February and March are typically tight liquidity months for the banking system. Demand for funds goes up as banks, companies and the government look to balance their books for the fiscal year ending March 31.
Hence the 25 basis points (bps) repo rate and cash reserve ratio (CRR) cut of the RBI will not immediately translate into lower lending rates of banks or lower deposit rates.
Banks will, in fact, raise deposit rates to improve their liquidity profile, as they would not want to be seen as heavy borrowers from the RBI on the last day of March 2013.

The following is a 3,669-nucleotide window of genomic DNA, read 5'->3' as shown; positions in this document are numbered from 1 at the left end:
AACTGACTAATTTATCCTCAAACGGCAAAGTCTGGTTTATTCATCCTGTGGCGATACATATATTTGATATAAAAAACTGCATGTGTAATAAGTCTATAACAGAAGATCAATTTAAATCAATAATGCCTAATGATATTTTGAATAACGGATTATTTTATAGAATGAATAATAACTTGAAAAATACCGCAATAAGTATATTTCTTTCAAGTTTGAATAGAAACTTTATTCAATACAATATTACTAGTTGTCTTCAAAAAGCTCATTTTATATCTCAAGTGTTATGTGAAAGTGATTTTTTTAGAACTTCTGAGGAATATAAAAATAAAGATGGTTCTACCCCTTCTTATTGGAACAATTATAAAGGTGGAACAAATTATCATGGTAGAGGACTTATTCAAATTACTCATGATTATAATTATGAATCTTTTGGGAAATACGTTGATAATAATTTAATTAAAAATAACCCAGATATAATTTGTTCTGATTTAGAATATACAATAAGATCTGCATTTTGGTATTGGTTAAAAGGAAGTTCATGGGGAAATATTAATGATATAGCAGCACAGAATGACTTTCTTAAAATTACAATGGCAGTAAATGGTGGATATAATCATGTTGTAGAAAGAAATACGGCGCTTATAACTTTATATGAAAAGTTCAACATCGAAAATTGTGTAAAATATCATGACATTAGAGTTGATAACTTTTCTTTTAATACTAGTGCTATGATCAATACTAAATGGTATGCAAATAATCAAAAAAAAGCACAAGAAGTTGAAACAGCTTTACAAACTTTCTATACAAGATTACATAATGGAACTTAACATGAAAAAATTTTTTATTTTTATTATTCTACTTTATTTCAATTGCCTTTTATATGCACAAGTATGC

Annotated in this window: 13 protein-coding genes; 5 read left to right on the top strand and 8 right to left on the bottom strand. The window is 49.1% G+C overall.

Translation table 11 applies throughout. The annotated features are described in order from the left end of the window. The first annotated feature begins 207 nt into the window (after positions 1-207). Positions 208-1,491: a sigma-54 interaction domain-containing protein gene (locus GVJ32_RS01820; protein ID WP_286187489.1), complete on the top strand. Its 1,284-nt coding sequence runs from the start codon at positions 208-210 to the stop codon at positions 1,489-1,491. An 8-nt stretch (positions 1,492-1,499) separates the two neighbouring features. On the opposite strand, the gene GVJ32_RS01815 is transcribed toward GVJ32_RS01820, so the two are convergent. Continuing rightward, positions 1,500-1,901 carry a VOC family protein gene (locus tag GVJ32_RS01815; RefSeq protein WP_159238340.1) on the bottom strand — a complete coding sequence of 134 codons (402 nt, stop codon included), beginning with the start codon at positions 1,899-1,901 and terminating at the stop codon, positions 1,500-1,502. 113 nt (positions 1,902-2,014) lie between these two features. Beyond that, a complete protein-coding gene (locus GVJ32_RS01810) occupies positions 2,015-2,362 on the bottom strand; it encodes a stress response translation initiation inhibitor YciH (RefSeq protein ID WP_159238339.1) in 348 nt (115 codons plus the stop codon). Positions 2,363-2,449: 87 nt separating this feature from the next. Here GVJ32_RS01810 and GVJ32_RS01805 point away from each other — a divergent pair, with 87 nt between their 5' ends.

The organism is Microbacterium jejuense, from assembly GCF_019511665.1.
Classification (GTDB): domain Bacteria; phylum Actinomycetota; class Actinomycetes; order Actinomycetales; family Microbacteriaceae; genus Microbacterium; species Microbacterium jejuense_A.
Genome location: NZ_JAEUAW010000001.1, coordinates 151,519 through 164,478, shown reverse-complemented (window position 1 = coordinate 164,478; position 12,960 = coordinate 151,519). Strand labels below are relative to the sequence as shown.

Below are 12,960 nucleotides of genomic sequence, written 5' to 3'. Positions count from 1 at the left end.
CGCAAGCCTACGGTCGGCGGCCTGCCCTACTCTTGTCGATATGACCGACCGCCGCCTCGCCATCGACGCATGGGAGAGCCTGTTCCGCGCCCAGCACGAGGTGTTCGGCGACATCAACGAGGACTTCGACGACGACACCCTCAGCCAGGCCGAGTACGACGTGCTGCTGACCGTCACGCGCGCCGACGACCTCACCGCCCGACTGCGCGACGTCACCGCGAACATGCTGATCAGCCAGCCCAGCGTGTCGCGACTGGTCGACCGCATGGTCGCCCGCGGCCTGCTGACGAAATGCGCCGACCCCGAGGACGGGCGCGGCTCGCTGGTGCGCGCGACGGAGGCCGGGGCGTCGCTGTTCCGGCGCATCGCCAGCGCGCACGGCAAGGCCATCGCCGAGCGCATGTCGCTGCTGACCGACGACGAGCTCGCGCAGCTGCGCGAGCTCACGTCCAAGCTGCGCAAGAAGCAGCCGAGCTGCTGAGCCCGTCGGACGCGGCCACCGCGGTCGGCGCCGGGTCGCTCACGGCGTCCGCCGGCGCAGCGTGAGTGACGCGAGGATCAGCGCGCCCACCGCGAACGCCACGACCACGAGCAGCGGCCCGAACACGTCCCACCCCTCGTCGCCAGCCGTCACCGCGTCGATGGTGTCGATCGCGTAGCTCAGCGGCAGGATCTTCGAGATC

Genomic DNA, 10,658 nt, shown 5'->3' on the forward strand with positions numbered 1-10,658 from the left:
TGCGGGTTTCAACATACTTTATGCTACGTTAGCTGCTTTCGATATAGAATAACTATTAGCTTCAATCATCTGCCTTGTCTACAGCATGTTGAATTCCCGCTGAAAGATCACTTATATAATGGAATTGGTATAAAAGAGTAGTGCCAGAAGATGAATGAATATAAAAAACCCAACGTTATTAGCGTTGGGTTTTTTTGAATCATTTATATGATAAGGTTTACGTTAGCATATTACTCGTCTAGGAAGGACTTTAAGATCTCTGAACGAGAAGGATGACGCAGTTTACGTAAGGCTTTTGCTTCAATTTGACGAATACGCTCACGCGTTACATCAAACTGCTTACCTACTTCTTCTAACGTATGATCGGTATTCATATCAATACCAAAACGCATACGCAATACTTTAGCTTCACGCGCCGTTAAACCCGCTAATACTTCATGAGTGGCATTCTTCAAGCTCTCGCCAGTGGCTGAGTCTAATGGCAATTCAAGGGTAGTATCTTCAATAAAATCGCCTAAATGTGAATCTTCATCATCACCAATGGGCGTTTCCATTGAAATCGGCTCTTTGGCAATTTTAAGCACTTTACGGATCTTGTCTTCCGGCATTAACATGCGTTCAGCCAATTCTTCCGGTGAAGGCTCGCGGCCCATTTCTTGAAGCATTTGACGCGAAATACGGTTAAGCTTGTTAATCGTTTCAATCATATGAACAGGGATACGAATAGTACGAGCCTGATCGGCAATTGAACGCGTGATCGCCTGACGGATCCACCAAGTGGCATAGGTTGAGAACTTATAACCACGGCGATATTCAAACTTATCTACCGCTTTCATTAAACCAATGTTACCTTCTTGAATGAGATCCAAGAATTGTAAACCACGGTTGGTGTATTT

The liquidity situation will ease considerably in April when all the hoarded cash gets released.
That’s when deposit rates will tumble and lending rates get reduced.
In effect, despite the positive sentiment of rate cuts, the next two months will see yields on short-term instruments such as commercial papers and certificates of deposit being pressured on higher demand for liquidity.
However, the markets will pull down yields at the longer end of the curve on expectations of rate cuts in March and on expectations of an easy policy regime in the coming fiscal. The yields on longer maturity bonds will fall on strong demand.